New Marine Refuges in the Canadian High Arctic

The Canadian Arctic coastline is the longest overall in the High Arctic. From the high north to the eastern side down to Newfoundland, it covers almost 190’000 km. Countless animals find shelter and food along this coastline. Now, seven new areas along this line are Marine Refuges. Credit: Michael Wenger

While the Trump administration is currently trying very hard to undo the protection measurements in its Arctic areas, Canada goes the other way. Last year, on December 21, the Federal government announced the establishment of seven new marine refuges along the coast of Nunavut and Newfoundland. Altogether, the marine refuges will be more than 145’000 km2 of ocean and will increase add another 2.53 percent to the Canadian protected areas.

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Giant penguin fossil found in New Zealand

Penguins are iconic birds for the Antarctic. However, more than half of all species have always lived outside of the Antarctic boundaries for millions of years. Thus, fossils of these special birds are found in many un-penguin-like places like Australia, Chile or New Zealand. Here, scientists have unearthed another previously unknown early penguin species, Kumimanu, Maori for “monster bird”.

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Ancestral bear discovered in Canadian High Arctic

Researchers from the Canadian Museum of Nature and the Natural History Museum of Los Angeles County have identified remains of a 3.5-million-year-old bear from a fossil-rich site in Canada's High Arctic. Their study shows not only that the animal is a close relative of the ancestor of modern bears -- tracing its ancestry to extinct bears of similar age from East Asia -- but that it also had a sweet tooth, as determined by cavities in the teeth.

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POLARNEWS WISHES A HAPPY NEW YEAR AND ALL THE BEST FOR 2018!!

POLARNEWS WISHES A VERY HAPPY NEW YEAR

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Narwhals both freeze and flee while escaping

Narwhals are very elusive and mysterious marine mammals. Scientists only know little about their lifestyles and behaviors due to their geographical range. As true ice loving mammals, narwhals spend most of their time around the edge of the Arctic pack ice. Only in certain times, they swim along shorelines. Now, a team of researchers has found an astonishing and seemingly contradictive behavior. When escaping from humans, narwhals don’t just freeze or flee. They do both.

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Last round for South Georgia’s rat eradication program

Since 2011, the largest eradication program against invasive species takes place on the Subantarctic island of South Georgia. Thousands of square kilometers had been baited in an attempt to get rid of rats and mice, which had caused massive havoc among the bird population. Now, the program steps into its final phase with surveying the island for traces of any remaining rodents. With any luck, the island soon will be declared rodent-free.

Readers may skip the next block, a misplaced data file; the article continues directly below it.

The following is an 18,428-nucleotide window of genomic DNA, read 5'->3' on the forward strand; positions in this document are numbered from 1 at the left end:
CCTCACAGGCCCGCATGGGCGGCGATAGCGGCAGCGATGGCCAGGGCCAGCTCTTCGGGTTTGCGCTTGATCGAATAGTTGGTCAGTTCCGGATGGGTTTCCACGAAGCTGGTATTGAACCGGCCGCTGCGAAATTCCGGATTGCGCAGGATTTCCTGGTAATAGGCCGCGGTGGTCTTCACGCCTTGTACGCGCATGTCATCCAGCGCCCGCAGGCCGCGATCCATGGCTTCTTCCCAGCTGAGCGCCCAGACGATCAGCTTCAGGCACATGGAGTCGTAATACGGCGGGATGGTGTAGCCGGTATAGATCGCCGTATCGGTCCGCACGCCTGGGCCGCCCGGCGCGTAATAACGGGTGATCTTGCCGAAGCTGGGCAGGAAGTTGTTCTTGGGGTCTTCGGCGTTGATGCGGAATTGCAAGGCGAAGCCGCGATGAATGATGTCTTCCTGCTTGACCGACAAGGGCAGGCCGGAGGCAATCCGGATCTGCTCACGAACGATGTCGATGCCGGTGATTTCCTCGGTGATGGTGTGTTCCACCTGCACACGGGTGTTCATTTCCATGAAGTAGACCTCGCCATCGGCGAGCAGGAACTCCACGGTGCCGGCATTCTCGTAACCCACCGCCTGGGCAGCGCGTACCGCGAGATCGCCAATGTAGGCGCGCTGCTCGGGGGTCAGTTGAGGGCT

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Microbial globetrotters live in the Arctic and Antarctic

Microbes, second round: Although the Arctic and Antarctic regions are at opposite ends of Earth, they have a similar diversity of bacteria and other microscopic life. These are the findings of an international team of researchers headed by the University of Tübingen, the EMBL Heidelberg and the University of Konstanz. In their study, the team collated data from numerous studies and locations in order to make a direct comparison of the microbial diversity in these two distant regions for the first time.

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Antarctic Microbes live off Antarctic air

Life in Antarctica consists of more than penguins and seals. A rich microbial community exists on the ice, the fresh water ponds and in the soil. However, it was unclear how these organisms thrive in their habitat. Now, a team of scientists led by the University of New South Wales Sydney has discovered that microbes have a previously unknown ability to scavenge trace gases from the air to stay alive in these extreme conditions.

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Moulting bowhead whales in Nunavut

Bowhead whales are one of the most elusive and mysterious whale species in the Arctic, despite its size. Hunted almost to extinction, these huge baleen whales have made a tremendous comeback and are found now in many Arctic areas close to the ice edge. Now, researcher from the University of British Columbia have found a new and surprising behavior of bowheads in Nunavut, Canada.

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Happy Birthday, Australian Antarctic Program!

Seventy years ago on November 28, the maiden expedition of Australia’s Antarctic Program set sail from Western Australia, establishing the first of the nation’s research stations in the polar region. Nowadays, Australia is considered a key player in Antarctic affairs and holds the largest segment of Antarctica.

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